We provide a camping spot for touring bicyclists riding through the Hudson Valley and, as you’d expect, most of them arrive toting netbooks, tablets, and other net-enabled doodads. While I’m a nice guy and they’re uniformly nice folks, I’d rather not hand them the keys to our house network, so I recently set up a WiFi Internet-only access point that’s firewalled from the LAN.
The general idea:
- Use a stock WiFi router to handle DHCP / DNS / WiFi for guests (192.168.2.x)
- Add a second NIC to the file server as
eth1(192.168.3.1), connected to the router’s WAN port (192.168.3.2)
- Forward packets between
eth0(house network 192.168.1.x) and eth1, except …
iptablesto prevent router clients from seeing the house network
The network layout:
The parts came from the Big Box o’ Network Stuff:
- Linksys / Cisco WRT54G router (Version 8, so OpenWRT won’t run)
- NetGear 10/100 Mb/s Ethernet PCI card
The router setup:
- Static WAN at 192.168.3.2
- Router base address 192.168.2.1
- DHCP range 192.168.2.100 through .149, lease time 1 hour
- DNS entries 184.108.40.206 (L3), 220.127.116.11 (NY Public Library), 18.104.22.168 (NTT)
- WiFi access to the web admin page disabled (admin only via CAT5 in the Basement Laboratory)
- Non-broadcast SSID, not that it matters very much
- WPA2-PSK with an XKCD-style password
The NIC Just Worked: the drivers come along with the kernel. Because it’s not a general-purpose network interface from the server side,
eth1 setup doesn’t require much effort:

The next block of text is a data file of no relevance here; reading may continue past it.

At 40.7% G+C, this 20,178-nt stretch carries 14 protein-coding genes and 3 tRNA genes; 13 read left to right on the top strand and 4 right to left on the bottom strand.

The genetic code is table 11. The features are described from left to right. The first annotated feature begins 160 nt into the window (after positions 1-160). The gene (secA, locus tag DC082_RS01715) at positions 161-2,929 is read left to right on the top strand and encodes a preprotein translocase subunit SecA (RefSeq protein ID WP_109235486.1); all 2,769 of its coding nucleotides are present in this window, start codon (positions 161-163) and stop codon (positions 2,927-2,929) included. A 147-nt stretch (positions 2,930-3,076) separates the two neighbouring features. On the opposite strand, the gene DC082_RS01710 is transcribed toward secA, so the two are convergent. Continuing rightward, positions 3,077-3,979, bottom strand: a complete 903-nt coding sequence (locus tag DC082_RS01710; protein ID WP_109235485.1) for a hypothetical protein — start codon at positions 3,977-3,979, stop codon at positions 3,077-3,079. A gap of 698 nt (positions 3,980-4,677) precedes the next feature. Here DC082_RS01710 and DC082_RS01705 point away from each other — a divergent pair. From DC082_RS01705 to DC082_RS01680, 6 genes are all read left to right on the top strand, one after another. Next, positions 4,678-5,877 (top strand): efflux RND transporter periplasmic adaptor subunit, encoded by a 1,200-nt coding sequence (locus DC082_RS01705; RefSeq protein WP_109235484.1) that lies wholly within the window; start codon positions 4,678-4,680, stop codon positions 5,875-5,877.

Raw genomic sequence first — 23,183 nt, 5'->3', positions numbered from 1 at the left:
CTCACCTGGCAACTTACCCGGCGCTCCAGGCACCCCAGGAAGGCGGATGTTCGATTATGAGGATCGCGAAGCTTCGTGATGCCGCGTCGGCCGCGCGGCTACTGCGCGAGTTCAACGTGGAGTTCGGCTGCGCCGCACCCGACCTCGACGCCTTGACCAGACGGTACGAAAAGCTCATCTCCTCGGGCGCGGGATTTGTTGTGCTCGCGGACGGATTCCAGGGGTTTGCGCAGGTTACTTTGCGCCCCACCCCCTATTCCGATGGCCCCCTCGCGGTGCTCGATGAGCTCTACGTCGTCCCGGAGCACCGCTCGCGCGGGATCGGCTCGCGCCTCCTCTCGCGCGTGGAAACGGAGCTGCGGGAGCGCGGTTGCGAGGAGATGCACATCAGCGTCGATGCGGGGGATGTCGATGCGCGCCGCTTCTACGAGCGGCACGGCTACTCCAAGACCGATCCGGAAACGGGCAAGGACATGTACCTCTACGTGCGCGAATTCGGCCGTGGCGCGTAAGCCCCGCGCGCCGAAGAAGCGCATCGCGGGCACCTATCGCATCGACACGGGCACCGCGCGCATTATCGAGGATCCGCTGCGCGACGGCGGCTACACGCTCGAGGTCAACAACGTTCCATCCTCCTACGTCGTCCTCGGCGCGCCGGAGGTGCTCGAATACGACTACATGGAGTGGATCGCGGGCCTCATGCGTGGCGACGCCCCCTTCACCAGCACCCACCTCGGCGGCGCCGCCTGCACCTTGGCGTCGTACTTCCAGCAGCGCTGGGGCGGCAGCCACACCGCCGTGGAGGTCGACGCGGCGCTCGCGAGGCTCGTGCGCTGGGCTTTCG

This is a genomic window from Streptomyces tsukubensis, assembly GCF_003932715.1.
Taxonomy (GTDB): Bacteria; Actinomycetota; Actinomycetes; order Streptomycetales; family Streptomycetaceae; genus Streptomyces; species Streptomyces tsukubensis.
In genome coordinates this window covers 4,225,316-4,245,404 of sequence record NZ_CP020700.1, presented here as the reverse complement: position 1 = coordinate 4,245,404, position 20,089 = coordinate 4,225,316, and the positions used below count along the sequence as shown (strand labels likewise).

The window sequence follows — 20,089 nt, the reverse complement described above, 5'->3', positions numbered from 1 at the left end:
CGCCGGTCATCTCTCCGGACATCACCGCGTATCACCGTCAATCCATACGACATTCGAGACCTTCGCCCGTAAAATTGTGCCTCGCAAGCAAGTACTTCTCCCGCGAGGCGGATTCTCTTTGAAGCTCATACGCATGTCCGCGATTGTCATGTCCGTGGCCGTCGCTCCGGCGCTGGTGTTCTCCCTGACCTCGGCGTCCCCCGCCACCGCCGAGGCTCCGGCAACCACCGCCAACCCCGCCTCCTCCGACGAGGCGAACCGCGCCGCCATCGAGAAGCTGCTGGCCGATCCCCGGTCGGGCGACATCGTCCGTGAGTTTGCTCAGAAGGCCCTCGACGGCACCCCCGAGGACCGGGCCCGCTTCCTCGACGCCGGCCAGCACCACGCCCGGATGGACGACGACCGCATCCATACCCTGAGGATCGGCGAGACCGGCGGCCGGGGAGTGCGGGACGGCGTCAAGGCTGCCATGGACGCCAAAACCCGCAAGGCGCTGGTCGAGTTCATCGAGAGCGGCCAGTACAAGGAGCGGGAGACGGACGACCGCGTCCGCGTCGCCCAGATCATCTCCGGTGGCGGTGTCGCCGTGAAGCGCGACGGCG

ifconfig eth1 192.168.3.1 netmask 255.255.255.0
I discovered the hard way that trying to define the eth1 interface with Network Manager caused no end of heartache & confusion, not least of which is that having two NICs somehow activates Ubuntu’s internal firewalling & port forwarding. Suffice it to say, just set the NM’s GUI to
eth1 NIC and do what needs to be done manually.
With one NIC, Ubuntu runs iptables in “let it be” mode: everything’s allowed, nothing’s blocked, and all packets get forwarded. The tables are empty and the default ACCEPT policy passes everything.
Adding a rule to the
FORWARD chain prevents the router from sending packets to the house network:
iptables -A FORWARD -i eth1 --destination 192.168.0.0/16 -j REJECT
That still allows a ping response from the file server’s
eth0 NIC at 192.168.1.2 back to the WiFi clients, because packets addressed to the server pass through the
INPUT chain. This rule squelches those packets:
iptables -A INPUT -i eth1 --destination 192.168.0.0/16 -j REJECT
Although packet forwarding is enabled by default, another rule turns on the NAT machinery required to shuttle packets between the 192.168.3.x network and the outside world:
iptables -A POSTROUTING -t nat -j MASQUERADE
While fiddling with iptables rules that involve packet state tracking (which these do, at least implicitly, I think), you must reset the packet state memories to ensure new packets aren’t regarded as part of an established connection. Install the
conntrack utilities, then reset the state as needed:
sudo conntrack -F
And then it Just Worked.
Now, back in the day, you’d just put those configuration lines in
/etc/rc.local and be done with it. Unfortunately, nowadays the upstart process kicks off
rc.local well before the system is in a usable state: somewhat before eth0 is active, which means any automagic network-related activity falls flat on its face.
So an upstart configuration script is in order… more on that later.
Some useful, albeit occasionally befuddling references:
- What can you do with a second Ethernet port?
- What are the conntrack-tools?
- Linux 2.4 Packet Filtering HOWTO
One could, of course, buy dedicated hardware to do all that and more, but it’s nothing you couldn’t accomplish with a bit more configuration on a stock Linux box. Heck, you could even serve an Upside-Down-Ternet to anyone who deserves it; the original has some other suggestions that made the big time.
A tip o’ the cycling helmet to Dragorn of Kismet for getting me started…